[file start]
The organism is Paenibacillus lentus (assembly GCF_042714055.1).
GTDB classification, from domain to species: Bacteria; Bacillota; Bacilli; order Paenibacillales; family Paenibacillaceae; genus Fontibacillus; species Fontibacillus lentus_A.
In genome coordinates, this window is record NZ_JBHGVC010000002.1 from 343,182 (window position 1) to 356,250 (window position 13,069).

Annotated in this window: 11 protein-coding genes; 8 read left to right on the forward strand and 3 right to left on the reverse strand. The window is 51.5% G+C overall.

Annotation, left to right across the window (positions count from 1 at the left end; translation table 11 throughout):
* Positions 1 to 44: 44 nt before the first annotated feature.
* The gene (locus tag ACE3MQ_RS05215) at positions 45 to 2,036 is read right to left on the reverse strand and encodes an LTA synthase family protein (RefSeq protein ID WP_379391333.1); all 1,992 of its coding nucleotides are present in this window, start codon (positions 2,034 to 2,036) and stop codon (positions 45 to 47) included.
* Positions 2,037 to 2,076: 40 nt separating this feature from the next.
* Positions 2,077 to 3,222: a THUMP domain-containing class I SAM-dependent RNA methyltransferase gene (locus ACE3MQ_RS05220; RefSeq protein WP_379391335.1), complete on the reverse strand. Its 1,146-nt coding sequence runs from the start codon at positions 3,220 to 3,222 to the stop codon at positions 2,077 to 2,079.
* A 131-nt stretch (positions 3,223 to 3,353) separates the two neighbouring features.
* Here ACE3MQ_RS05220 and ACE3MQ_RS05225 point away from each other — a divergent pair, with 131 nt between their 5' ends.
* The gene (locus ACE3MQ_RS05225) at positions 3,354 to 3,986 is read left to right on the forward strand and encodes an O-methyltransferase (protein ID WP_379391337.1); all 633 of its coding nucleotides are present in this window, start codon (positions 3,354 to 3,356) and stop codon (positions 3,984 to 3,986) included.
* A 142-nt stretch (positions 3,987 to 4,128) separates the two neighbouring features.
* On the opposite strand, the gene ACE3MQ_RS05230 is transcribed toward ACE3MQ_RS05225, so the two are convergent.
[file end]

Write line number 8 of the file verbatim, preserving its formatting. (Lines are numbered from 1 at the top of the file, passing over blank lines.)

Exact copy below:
* Positions 2,037 to 2,076: 40 nt separating this feature from the next.